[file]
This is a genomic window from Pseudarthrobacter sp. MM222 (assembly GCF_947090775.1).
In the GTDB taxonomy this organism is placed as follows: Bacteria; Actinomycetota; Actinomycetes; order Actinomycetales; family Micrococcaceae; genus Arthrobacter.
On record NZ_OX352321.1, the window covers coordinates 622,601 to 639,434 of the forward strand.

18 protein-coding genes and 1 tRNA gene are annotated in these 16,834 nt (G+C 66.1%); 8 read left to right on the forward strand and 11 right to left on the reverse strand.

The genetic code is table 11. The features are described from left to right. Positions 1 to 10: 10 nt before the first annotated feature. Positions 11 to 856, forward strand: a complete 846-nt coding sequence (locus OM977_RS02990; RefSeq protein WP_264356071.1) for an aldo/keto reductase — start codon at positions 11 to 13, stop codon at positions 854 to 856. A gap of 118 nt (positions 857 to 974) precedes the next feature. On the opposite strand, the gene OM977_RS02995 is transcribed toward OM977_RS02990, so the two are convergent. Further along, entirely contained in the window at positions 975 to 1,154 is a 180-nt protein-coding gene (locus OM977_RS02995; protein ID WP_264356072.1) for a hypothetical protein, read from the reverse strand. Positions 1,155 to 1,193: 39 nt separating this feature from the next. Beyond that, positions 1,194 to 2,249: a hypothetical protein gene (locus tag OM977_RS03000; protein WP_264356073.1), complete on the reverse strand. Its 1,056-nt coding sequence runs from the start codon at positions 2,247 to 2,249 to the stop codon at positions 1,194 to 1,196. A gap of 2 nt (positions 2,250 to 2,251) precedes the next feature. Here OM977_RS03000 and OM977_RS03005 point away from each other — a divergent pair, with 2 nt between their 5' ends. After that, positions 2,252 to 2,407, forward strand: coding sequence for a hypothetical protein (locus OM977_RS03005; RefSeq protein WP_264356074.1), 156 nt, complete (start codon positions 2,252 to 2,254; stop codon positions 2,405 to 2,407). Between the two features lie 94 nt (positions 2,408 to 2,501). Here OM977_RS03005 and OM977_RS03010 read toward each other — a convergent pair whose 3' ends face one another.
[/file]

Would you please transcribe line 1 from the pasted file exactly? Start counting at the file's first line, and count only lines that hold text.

This is a genomic window from Pseudarthrobacter sp. MM222 (assembly GCF_947090775.1).